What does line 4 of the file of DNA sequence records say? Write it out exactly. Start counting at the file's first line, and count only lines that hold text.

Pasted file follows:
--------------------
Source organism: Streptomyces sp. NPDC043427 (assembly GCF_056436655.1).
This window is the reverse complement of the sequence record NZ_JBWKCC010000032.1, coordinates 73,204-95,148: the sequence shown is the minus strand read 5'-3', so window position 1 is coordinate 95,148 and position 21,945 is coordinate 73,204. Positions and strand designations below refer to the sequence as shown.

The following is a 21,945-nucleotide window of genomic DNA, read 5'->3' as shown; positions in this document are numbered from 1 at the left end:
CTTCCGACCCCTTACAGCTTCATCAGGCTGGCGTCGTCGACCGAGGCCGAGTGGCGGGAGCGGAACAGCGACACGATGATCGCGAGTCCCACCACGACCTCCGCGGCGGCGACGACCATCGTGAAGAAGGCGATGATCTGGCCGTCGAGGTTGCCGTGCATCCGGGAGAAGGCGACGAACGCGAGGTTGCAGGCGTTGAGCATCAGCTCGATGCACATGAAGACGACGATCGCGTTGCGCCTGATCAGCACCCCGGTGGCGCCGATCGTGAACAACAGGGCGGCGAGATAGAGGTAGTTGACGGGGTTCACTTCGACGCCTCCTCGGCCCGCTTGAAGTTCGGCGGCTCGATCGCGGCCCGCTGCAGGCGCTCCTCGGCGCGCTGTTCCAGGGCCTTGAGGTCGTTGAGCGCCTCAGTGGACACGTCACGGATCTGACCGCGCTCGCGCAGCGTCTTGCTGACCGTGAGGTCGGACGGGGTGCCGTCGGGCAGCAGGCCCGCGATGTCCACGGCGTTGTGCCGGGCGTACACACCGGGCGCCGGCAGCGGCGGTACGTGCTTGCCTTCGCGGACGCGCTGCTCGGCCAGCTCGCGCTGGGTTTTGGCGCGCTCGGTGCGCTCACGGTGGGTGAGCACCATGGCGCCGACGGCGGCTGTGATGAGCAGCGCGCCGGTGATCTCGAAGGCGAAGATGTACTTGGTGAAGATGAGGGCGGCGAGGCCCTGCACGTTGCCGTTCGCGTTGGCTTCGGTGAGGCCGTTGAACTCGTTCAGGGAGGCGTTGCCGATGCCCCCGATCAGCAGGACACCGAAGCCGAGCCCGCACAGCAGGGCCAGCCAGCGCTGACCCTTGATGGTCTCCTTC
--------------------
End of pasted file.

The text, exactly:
CTTCCGACCCCTTACAGCTTCATCAGGCTGGCGTCGTCGACCGAGGCCGAGTGGCGGGAGCGGAACAGCGACACGATGATCGCGAGTCCCACCACGACCTCCGCGGCGGCGACGACCATCGTGAAGAAGGCGATGATCTGGCCGTCGAGGTTGCCGTGCATCCGGGAGAAGGCGACGAACGCGAGGTTGCAGGCGTTGAGCATCAGCTCGATGCACATGAAGACGACGATCGCGTTGCGCCTGATCAGCACCCCGGTGGCGCCGATCGTGAACAACAGGGCGGCGAGATAGAGGTAGTTGACGGGGTTCACTTCGACGCCTCCTCGGCCCGCTTGAAGTTCGGCGGCTCGATCGCGGCCCGCTGCAGGCGCTCCTCGGCGCGCTGTTCCAGGGCCTTGAGGTCGTTGAGCGCCTCAGTGGACACGTCACGGATCTGACCGCGCTCGCGCAGCGTCTTGCTGACCGTGAGGTCGGACGGGGTGCCGTCGGGCAGCAGGCCCGCGATGTCCACGGCGTTGTGCCGGGCGTACACACCGGGCGCCGGCAGCGGCGGTACGTGCTTGCCTTCGCGGACGCGCTGCTCGGCCAGCTCGCGCTGGGTTTTGGCGCGCTCGGTGCGCTCACGGTGGGTGAGCACCATGGCGCCGACGGCGGCTGTGATGAGCAGCGCGCCGGTGATCTCGAAGGCGAAGATGTACTTGGTGAAGATGAGGGCGGCGAGGCCCTGCACGTTGCCGTTCGCGTTGGCTTCGGTGAGGCCGTTGAACTCGTTCAGGGAGGCGTTGCCGATGCCCCCGATCAGCAGGACACCGAAGCCGAGCCCGCACAGCAGGGCCAGCCAGCGCTGACCCTTGATGGTCTCCTTC